Tuesday, November 12, 2013

Warwick County Park

I've probably hiked more often in Chester County's Warwick County Park than anywhere else. Its close to me and has several different trails, so I can always find something to hold my interest. Rather than post accounts of individual hikes, in this post I'll describe the park and the trails I normally use.

Warwick runs east to west alongside PA State Route 23, and is about ten miles west of Phoenixville. There are four main trailheads I've used in the park. Going east to west, the first is on Coventryville Road. Turn left and park. The trail leads you to a marker at the location of Coventry Forge, one of the two iron forges in the park. There are no surviving furnace stacks, only the markers. The trail continues as a walk through a meadow. The trail is mown from the field. Total distance is probably a little over a mile.

Traveling to the next intersection, we reach my favorite trailhead, Mount Pleasant Road. Again turn left at the intersection and park at the trailhead on the right. From the trailhead take the path to the right. You are on the right of way of the old Sowbelly Railroad, a short lived short line that ran from Kimberton to St. Peters. The trail is wide, reasonably smooth, but not flat. It dips and rises through woods along French Creek, and then crosses into a meadow. Along the way it passes the ruins of an old railroad building.

On the other side of the meadow, you reenter woods. At first the trees are pine, but once through the stand you are back among hardwoods. The trail loops to a bench and an overlook of French Creek. The overlook is overgrown in the warm months, but when the leaves are gone you can see the 'developed' side of the park across the creek. If you don't mind getting wet you can hike down and ford the creek at the small falls. If not, turn around for a nearly three mile hike.

The next trailhead is a pull off on Route 23, about a mile from Mount Pleasant Road. Traffic is usually light enough on the highway that getting back on 23 isn't difficult, so I sometimes stop here. The trail goes down the hill in a lane of trees to intersect with the trail I've described above from the Mount Pleasant Trailhead. Turn left to enter the meadow and go to Mount Pleasant; turn right to enter the pine stand and the overlook to French Creek.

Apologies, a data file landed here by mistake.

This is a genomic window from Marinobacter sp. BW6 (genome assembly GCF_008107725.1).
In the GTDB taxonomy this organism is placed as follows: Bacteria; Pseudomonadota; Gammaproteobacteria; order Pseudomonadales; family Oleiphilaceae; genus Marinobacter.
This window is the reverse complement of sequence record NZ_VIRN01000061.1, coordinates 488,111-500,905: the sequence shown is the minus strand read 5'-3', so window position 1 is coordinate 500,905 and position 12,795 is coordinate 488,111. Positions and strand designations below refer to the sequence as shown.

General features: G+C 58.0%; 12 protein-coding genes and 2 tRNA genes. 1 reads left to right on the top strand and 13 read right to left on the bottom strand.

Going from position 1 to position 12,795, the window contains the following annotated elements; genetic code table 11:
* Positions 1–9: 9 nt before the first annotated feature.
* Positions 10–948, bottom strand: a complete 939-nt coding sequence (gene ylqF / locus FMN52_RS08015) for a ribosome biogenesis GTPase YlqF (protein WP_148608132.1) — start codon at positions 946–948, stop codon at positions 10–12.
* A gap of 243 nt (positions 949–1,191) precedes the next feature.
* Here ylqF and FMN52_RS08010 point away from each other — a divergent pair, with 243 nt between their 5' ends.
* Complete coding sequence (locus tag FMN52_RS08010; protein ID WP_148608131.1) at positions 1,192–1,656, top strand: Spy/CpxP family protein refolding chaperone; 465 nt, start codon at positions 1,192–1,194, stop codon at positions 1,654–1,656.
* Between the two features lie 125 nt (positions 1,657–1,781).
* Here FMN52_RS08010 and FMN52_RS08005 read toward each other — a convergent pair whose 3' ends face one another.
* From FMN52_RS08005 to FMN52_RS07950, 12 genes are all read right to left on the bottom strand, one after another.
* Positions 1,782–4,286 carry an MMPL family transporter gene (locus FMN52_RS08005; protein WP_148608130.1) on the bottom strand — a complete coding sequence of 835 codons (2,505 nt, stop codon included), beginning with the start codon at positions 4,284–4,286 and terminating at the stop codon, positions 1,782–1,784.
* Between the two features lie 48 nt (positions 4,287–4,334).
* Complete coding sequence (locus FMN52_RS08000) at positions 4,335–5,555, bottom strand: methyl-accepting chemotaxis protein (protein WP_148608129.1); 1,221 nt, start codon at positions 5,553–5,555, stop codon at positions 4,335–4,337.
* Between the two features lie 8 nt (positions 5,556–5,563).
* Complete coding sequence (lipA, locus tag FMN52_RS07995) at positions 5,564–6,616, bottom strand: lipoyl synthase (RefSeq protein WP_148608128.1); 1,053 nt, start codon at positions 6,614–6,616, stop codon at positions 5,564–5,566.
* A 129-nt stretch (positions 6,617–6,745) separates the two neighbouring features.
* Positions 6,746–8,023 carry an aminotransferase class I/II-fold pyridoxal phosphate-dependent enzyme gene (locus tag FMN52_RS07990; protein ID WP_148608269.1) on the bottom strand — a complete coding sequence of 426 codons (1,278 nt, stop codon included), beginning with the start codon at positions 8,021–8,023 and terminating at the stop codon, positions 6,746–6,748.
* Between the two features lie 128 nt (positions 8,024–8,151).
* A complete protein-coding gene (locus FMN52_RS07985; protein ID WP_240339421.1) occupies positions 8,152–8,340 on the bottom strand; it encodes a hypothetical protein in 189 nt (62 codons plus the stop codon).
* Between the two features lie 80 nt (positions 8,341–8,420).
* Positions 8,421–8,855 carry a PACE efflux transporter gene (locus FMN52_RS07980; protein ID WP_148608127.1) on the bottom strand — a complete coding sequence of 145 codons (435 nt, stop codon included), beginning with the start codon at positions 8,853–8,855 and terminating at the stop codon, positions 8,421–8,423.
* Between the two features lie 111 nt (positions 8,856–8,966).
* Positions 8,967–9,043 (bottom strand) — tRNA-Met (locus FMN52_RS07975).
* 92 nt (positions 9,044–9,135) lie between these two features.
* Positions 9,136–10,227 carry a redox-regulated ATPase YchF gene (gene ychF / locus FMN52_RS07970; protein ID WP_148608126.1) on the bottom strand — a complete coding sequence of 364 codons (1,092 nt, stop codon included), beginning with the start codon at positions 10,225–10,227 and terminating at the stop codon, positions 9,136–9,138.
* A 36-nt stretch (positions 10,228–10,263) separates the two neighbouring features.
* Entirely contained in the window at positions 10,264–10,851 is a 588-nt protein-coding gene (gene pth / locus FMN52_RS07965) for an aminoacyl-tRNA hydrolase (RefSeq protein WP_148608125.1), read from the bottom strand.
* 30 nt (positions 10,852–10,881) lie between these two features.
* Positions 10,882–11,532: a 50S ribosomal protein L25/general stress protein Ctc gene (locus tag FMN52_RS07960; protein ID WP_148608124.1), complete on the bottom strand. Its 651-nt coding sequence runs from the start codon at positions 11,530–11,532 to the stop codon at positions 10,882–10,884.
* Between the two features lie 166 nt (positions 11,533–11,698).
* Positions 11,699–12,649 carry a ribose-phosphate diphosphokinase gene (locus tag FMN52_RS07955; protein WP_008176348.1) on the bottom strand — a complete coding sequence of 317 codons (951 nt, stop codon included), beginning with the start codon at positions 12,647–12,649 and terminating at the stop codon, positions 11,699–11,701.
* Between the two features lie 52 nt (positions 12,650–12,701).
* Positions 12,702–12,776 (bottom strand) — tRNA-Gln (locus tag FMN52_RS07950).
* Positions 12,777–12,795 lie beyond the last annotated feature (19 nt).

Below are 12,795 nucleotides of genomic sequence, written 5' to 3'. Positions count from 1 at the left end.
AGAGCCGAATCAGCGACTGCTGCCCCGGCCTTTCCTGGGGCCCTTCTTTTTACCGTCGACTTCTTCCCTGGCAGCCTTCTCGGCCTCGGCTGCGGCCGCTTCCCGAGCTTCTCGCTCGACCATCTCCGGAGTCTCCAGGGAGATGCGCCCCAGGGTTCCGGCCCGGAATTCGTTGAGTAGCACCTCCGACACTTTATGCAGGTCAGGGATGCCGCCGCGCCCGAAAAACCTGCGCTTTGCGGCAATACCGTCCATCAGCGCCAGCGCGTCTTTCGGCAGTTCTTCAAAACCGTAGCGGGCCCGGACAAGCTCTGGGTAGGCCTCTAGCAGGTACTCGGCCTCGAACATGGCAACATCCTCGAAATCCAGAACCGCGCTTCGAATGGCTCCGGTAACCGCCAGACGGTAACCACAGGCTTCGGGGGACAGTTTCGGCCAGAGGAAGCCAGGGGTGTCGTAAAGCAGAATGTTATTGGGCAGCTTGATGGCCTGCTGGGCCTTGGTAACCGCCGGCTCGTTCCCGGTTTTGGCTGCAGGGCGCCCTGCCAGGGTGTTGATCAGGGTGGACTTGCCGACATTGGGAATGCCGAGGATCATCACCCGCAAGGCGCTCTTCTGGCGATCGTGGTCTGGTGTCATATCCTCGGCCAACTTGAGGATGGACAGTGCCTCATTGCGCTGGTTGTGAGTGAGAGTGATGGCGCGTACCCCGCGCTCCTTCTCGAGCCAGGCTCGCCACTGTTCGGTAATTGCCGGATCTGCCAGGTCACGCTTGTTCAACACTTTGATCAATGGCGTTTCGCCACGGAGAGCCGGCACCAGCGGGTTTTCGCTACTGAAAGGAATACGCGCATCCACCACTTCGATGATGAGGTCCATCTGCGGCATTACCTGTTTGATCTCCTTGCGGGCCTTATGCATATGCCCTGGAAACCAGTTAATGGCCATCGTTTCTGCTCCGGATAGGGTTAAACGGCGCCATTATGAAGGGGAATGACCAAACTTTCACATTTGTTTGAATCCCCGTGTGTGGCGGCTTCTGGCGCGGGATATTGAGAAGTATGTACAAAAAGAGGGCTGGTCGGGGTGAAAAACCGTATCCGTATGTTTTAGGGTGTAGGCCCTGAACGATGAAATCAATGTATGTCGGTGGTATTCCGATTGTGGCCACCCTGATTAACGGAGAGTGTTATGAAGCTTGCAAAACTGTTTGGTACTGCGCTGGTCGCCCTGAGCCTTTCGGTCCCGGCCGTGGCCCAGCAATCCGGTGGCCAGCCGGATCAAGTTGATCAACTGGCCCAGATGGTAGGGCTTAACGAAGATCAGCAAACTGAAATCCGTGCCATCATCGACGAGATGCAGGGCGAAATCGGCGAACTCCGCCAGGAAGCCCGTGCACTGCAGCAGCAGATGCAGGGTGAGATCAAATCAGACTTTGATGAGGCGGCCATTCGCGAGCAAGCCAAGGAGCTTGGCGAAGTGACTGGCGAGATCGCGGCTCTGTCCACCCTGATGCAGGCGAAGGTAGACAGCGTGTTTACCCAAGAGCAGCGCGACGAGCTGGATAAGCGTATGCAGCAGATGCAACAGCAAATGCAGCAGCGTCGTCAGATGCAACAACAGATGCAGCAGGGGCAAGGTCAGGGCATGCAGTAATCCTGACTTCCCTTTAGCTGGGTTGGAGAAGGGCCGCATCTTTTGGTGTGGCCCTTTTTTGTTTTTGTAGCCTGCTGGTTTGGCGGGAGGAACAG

The final place I start hikes from is the main parking area. Turn onto Park Road and follow it to the park entrance. This is the 'developed' area I've mentioned, with a large paved parking area, a visitor's center, restrooms, picnic tables, and an ADA accessible fishing pier on French Creek. Hikes range in length from the half mile Meadow Trail, which loops around a meadow and leads to a bench facing the overlook on French Creek, to trails of a couple of miles running through the woods. Many of these trails intersect, so you can come up with your own routes and mileages. One of my favorites is the Iron Heritage Trail, which is a one mile trip past interpretive markers discussing the history of Warwick Furnace, the other iron forge in the park. I'm also fond of strolling along French Creek, although sometimes those trails can be swampy.

In addition to the trails I've described, the Horseshoe Trail snakes through the park. The Horseshoe Trail is a hiking path running from the top of Mount Misery in Valley Forge to Hersey. Its yellow blazed and passes to the south of French Creek. You can also access it from the Coventryville Road and Mount Pleasant Road trailheads; in each case walk on the road and its on the other side of the bridge.

A high spot of the park, literally, is the "bridge to nowhere." The park saved an old footbridge in Phoenixville and reused it as an overlook in the park. As the forest spreads it will eventually be surrounded, but for now it gives a fantastic view of the park. Whenever I visit this side of Warwick I like to climb up the hill simply so I can drink in  the view. It reminds me of why I love being outside, and love being active. The world is a beautiful place, and Warwick is a beautiful part of it.


A Taste For The Woods: 2013-11-10

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A Taste For The Woods